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Versions: 00                                                            
INTERNET DRAFT          EXPIRE MARCH 1998       INTERNET DRAFT


Network Working Group                                       A. Steinberg
Internet Draft                                Base Tecnologia e Sistemas
Category: Experimental                                    September 1997



                 Confirmation of Mail Message Reception
                  <draft-rfced-exp-steinberg-00.txt>

Status of This Memo

This document is an Internet-Draft.  Internet-Drafts are working
documents of the Internet Engineering Task Force (IETF), its
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Distribution of this document is unlimited.




1. Abstract

   Currently, Internet SMTP transport does not allow the sender to know
   if the recipient receive or open a mail message. This limitation
   frequently causes one question: did my message really arrive? This
   proposes a simple solution, that could be easy implemented in the
   mail software.

2. Mail message confirmation mechanism

   A simple and efficient way of confirm a message reception is the fact
   that the mail software generate an automatic reply to sender at the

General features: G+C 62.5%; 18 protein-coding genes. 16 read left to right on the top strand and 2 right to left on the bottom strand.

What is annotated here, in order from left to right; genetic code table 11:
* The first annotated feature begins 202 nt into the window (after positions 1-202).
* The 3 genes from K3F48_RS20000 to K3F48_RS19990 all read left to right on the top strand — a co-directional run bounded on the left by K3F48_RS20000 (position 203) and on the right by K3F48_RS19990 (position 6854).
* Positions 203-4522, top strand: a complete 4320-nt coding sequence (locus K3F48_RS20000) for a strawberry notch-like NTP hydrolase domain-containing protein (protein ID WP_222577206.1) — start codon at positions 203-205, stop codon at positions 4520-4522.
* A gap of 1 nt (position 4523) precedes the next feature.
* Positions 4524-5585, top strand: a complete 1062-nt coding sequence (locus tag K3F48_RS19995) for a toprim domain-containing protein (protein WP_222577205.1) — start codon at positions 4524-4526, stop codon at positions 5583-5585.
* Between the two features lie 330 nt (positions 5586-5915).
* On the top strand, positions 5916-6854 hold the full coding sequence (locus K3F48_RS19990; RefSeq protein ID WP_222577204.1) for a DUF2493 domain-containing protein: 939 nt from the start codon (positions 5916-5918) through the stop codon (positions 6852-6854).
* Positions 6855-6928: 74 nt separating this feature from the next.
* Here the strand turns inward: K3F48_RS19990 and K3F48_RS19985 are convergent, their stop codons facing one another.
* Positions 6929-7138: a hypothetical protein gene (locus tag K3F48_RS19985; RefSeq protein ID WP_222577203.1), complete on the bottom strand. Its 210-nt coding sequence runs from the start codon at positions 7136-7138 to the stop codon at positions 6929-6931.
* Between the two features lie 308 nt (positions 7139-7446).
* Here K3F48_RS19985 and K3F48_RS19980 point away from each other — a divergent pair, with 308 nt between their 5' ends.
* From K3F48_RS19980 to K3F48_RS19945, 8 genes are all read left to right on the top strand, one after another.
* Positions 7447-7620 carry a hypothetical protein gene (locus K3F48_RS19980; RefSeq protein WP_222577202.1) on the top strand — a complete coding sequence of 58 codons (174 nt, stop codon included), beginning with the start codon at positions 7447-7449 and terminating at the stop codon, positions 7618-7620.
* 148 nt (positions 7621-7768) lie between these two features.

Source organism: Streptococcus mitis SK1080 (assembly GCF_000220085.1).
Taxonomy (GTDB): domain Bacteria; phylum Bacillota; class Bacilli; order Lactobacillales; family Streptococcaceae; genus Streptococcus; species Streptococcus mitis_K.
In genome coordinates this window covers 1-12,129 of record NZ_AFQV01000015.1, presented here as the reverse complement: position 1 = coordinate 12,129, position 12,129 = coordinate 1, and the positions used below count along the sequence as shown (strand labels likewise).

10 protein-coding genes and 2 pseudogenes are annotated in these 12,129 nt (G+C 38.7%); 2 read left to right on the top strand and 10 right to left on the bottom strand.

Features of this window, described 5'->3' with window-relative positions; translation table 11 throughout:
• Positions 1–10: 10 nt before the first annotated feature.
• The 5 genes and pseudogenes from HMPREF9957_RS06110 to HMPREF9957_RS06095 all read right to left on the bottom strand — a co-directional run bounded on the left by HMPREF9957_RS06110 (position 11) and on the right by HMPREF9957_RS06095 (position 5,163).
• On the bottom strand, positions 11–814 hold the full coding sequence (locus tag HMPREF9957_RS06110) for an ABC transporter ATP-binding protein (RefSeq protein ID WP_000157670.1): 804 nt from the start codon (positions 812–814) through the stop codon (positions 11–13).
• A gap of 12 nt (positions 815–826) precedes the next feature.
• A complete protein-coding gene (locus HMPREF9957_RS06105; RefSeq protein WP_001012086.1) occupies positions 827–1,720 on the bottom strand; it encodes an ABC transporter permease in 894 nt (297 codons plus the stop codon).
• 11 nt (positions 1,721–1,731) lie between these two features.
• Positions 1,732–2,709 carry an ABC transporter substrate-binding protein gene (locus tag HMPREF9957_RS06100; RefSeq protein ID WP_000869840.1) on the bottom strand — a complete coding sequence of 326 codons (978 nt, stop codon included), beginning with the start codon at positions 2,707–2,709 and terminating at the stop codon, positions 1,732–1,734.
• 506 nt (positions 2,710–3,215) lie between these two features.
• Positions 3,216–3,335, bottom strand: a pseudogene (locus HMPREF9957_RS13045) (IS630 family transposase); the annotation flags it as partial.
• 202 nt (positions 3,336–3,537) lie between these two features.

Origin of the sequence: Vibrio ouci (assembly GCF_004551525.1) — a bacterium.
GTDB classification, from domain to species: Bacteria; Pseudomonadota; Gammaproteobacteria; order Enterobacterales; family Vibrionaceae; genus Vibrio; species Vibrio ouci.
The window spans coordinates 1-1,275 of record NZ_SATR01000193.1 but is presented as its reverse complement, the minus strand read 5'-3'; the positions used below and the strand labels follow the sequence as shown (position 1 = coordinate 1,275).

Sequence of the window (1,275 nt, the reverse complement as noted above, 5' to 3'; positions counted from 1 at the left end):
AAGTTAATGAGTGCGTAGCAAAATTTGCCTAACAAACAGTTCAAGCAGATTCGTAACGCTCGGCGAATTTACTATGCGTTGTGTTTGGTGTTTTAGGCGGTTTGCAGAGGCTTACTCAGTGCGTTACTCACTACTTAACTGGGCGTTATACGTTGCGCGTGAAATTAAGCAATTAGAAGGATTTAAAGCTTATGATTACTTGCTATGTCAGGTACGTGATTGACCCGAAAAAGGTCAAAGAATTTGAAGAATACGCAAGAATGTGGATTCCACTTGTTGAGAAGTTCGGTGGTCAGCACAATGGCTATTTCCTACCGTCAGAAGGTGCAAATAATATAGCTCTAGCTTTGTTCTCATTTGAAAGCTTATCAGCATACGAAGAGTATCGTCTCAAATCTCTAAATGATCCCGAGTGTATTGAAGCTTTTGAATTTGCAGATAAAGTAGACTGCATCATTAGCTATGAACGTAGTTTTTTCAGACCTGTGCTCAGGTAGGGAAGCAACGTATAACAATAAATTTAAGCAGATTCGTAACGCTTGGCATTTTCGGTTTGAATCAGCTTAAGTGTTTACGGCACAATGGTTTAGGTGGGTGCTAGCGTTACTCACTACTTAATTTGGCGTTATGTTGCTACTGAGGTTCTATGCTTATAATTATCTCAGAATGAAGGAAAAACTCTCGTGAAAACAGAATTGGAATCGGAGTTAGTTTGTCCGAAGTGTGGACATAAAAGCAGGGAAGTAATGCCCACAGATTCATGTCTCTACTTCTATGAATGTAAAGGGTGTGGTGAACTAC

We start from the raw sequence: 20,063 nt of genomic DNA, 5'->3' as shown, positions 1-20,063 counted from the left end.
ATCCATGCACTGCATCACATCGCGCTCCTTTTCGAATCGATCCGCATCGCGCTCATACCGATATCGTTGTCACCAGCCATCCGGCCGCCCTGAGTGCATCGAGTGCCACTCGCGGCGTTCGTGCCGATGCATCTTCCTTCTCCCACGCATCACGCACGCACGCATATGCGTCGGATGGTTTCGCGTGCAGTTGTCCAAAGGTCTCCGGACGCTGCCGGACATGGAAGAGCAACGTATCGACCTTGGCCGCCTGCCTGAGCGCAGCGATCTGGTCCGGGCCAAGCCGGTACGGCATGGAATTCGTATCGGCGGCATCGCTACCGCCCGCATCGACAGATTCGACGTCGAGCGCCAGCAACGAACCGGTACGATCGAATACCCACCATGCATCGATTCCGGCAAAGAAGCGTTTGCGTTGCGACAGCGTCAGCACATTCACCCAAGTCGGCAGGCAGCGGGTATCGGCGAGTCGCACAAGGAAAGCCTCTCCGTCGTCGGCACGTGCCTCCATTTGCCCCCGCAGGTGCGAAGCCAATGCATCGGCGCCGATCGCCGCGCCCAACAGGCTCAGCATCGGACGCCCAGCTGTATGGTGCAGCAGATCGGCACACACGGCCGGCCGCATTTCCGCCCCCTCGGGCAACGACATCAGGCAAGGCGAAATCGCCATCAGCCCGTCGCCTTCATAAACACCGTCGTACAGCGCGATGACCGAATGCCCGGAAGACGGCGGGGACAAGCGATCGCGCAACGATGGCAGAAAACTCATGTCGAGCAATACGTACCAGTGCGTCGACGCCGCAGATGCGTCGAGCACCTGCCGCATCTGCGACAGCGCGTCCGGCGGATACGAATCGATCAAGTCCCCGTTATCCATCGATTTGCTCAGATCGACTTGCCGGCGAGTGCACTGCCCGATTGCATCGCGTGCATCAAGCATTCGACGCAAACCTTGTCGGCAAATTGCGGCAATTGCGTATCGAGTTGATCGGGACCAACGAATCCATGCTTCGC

time of mail opening. This confirmation message would have date and
   time of the opening event, mail address of the recipient and the
   subject of the original message. These information are, in most
   cases, sufficient to confirm the correct delivery and the exact time
   of opening event.

   The mechanism exposed above solves the problem of confirmation of
   mail delivery and opening, but not all the messages need
   confirmation.

   This proposes a new extension-field to the header section of mail
   messages, "Confirmation". Acceptable values for this field are "Yes"
   and "No". Other values could be an extension to this document.

   A formal BNF notation of RFC 822 is given for the content of
   Confirmation field:

      confirmation := "Confirmation" ":" value
                   ; Case insensitive matching of value

      value := "yes" / "no"
            ; All values case insensitive


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I/D              Confirmation of Mail Message        September 1997


   When the Confirmation value is "Yes", the mail software would send
   a reply at the opening moment and set this value to "No". This way
   the original sender will not receive several confirmations of same
   message.

3. Suggested implamentation

   To implement confirmation capabilities to the mail software, there
   is some considerations detailed in the next sections.

3.1. Message composition

   In message composition, the mail software may display a check box
   that user could select to ask confirmation of current message.

   If selected, the software will include the line

      Confirmation: Yes

   in the header section of mail message.

3.2. Multiple recipients

   If the message addresses multiple recipients, all people will be
   notified to confirm reception.

3.3. Mail reception list (In Box)

   Recipients would be notified that a message asks confirmation, so
   they can choose the priority of answer.

   This notification could be an alternate color, a sentence (like